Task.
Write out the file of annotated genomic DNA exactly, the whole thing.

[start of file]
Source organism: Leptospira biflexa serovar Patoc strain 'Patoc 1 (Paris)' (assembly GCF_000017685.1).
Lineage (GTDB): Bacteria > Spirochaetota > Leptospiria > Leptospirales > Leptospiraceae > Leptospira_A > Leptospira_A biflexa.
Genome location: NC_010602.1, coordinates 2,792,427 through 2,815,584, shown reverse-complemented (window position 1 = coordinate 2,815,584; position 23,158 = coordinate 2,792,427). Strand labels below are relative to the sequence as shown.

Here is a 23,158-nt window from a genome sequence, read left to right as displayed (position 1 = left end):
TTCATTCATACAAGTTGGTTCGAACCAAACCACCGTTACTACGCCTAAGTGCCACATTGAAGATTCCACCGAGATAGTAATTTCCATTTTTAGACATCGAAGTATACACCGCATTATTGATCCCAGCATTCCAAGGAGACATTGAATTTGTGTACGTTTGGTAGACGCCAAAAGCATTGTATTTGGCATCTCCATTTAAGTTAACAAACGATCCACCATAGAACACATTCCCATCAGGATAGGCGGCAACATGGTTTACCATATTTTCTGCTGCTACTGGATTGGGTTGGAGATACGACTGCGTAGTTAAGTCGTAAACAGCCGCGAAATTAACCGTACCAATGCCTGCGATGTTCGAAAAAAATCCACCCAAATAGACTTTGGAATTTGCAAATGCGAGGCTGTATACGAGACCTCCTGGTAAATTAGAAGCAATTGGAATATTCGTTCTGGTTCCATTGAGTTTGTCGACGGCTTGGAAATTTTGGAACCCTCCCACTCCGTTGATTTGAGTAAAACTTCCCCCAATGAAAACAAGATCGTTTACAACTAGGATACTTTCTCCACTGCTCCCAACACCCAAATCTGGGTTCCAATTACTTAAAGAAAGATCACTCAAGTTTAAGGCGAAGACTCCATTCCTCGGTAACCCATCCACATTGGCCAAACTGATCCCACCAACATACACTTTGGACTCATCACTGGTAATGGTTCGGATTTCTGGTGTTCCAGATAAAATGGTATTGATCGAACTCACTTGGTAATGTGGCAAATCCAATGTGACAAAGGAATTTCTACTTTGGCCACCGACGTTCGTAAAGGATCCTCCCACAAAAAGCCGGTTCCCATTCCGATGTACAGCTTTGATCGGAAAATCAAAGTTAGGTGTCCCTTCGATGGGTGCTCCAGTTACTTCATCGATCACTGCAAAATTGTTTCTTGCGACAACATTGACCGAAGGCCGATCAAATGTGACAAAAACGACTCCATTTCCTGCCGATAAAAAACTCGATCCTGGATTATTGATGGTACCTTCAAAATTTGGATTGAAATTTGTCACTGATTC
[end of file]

Source organism: Leptospira biflexa serovar Patoc strain 'Patoc 1 (Paris)' (assembly GCF_000017685.1).
Lineage (GTDB): Bacteria > Spirochaetota > Leptospiria > Leptospirales > Leptospiraceae > Leptospira_A > Leptospira_A biflexa.
Genome location: NC_010602.1, coordinates 2,792,427 through 2,815,584, shown reverse-complemented (window position 1 = coordinate 2,815,584; position 23,158 = coordinate 2,792,427). Strand labels below are relative to the sequence as shown.

Here is a 23,158-nt window from a genome sequence, read left to right as displayed (position 1 = left end):
TTCATTCATACAAGTTGGTTCGAACCAAACCACCGTTACTACGCCTAAGTGCCACATTGAAGATTCCACCGAGATAGTAATTTCCATTTTTAGACATCGAAGTATACACCGCATTATTGATCCCAGCATTCCAAGGAGACATTGAATTTGTGTACGTTTGGTAGACGCCAAAAGCATTGTATTTGGCATCTCCATTTAAGTTAACAAACGATCCACCATAGAACACATTCCCATCAGGATAGGCGGCAACATGGTTTACCATATTTTCTGCTGCTACTGGATTGGGTTGGAGATACGACTGCGTAGTTAAGTCGTAAACAGCCGCGAAATTAACCGTACCAATGCCTGCGATGTTCGAAAAAAATCCACCCAAATAGACTTTGGAATTTGCAAATGCGAGGCTGTATACGAGACCTCCTGGTAAATTAGAAGCAATTGGAATATTCGTTCTGGTTCCATTGAGTTTGTCGACGGCTTGGAAATTTTGGAACCCTCCCACTCCGTTGATTTGAGTAAAACTTCCCCCAATGAAAACAAGATCGTTTACAACTAGGATACTTTCTCCACTGCTCCCAACACCCAAATCTGGGTTCCAATTACTTAAAGAAAGATCACTCAAGTTTAAGGCGAAGACTCCATTCCTCGGTAACCCATCCACATTGGCCAAACTGATCCCACCAACATACACTTTGGACTCATCACTGGTAATGGTTCGGATTTCTGGTGTTCCAGATAAAATGGTATTGATCGAACTCACTTGGTAATGTGGCAAATCCAATGTGACAAAGGAATTTCTACTTTGGCCACCGACGTTCGTAAAGGATCCTCCCACAAAAAGCCGGTTCCCATTCCGATGTACAGCTTTGATCGGAAAATCAAAGTTAGGTGTCCCTTCGATGGGTGCTCCAGTTACTTCATCGATCACTGCAAAATTGTTTCTTGCGACAACATTGACCGAAGGCCGATCAAATGTGACAAAAACGACTCCATTTCCTGCCGATAAAAAACTCGATCCTGGATTATTGATGGTACCTTCAAAATTTGGATTGAAATTTGTCACTGATTC